The best hope for protecting Egmont is an unlikely source — fines paid by BP and its partners in the Deepwater Horizon oil spill. A trial is scheduled to begin later this month and some people are predicting that a final settlement could top $20 billion. Current law puts those funds into general revenue but the widely supported Restore Act would send 80% of the funds toward coastal restoration.
“After years of wear and tear culminating with last year’s oil spill, much of the Gulf Coast is in need of some major repairs. The Restore Act is one step towards revitalizing the Gulf Coast and areas like Egmont Key,” said Senator Nelson, who co-sponsored the legislation along with Senator Marco Rubio.
Without protection, the worst-case scenario for Egmont Key is nearly invisible just a few miles away. Passage Key, once a 60-acre island with a freshwater lake, has eroded so much that it is now merely a sandbar.
Oyster Bars Protect Shores, Provide Habitat
While the Alafia Sanctuary and Egmont Key highlight potential problems with habitat destruction in Tampa Bay, erosion is an issue almost everywhere that isn’t bordered by seawalls. Rebuilding oyster bars offshore is an environmentally friendly way to protect those areas, according to Peter Clark, president of Tampa Bay Watch.
“We’ve had great successes at a number of locations in Tampa Bay,” he said. “They’re smaller, with a lower profile than some other methods, and they’re much more environmentally friendly. Not only do oyster bars help stabilize a shoreline, they create hard-bottom habitat that oysters can colonize and more oysters mean better water quality.”
Hundreds of volunteers have helped build oyster bars in Tampa Bay, one bag of oyster shells at a time in locations from Weedon Island and the Schulz Preserve to MacDill Air Force Base and the Sunshine Skyway Bridge. (Work is still underway at Schultz Preserve and Weedon Preserve, volunteer opportunities are listed in the Bay Soundingscalendar.)
At MacDill, where the southeastern tip of the Interbay peninsula is eroding rapidly, a fifth phase of oyster bars is being planned. “They’ve been very successful,” says Jason Kirkpatrick, natural resources manager with the 6th Civil Engineer Squadron. “They haven’t 100% stopped the erosion but we are seeing salt marshes growing.”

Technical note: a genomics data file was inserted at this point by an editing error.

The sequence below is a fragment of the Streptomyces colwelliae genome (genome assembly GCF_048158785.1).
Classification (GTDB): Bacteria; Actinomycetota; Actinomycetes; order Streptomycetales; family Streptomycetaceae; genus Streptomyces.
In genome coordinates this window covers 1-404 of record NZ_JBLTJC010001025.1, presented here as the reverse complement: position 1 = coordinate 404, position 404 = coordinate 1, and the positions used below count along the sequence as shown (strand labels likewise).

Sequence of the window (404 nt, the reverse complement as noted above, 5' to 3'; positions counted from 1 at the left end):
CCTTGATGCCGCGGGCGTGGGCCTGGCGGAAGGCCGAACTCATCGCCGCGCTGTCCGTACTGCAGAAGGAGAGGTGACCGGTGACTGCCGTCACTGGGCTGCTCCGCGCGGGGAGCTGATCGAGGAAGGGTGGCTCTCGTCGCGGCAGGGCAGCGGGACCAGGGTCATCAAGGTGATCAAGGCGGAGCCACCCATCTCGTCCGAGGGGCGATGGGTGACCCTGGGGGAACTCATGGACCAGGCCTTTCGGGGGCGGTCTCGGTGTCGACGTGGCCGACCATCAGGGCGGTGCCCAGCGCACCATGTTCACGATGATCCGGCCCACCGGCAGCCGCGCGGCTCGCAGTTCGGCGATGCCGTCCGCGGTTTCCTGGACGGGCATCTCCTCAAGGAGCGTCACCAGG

A plan to place larger reef balls further offshore is on hold following questions from the Florida Department of Environmental Protection and the Agency on Bay Management about seagrasses growing in the area where the reef balls were planned. “We took a step back and since there isn’t any money available in 2012, it’s effectively back-burnered until 2013 or 2014.”
The oyster bars, at 18-24 inches tall, are very effective most of the time, except when storm-driven waves at high tides wash over them, Kirkpatrick adds. “We’d been seeing erosion at close to a foot per year, but the oyster bars have slowed it down substancially.”
With the short-term impacts of wave-driven erosion already causing tremendous damage to some areas in Tampa Bay, the Tampa Bay Estuary Program is taking a longer look at problems likely to occur with climate change and sea level rise.
A new project focused on assessing critical coastal habitat will kick off this year, with the first meeting scheduled for Tuesday, February 28, from 9 a.m. to noon at the Tampa Bay Regional Planning Council. The long-term “on-the-ground” monitoring program would assess plant community and other functional changes in critical coastal habitats, including:
- Establishing permanent fixed transects in each of the four primary bay segments, preferably upslope from areas currently monitored for seagrass growth.
- Collecting quadrant data along the transects at low tide in November to identify plant species composition and richness, species cover, salinity and data on fauna such as fiddler crab density.
- Identifying long-term commitments fromTBEP and its partners since the monitoring program will need to continue for several decades to be effective.
Other initiatives planned to help meet the challenges of climate change include an updated habitat vulnerability assessment based on sea level rise of 0.5-2.0 meters by 2100. Additionally, an interactive tool for land-use planners is being developed based on those vulnerability maps to incorporate climate resiliency in habitat restoration and protection strategies.
Originally published Winter 2012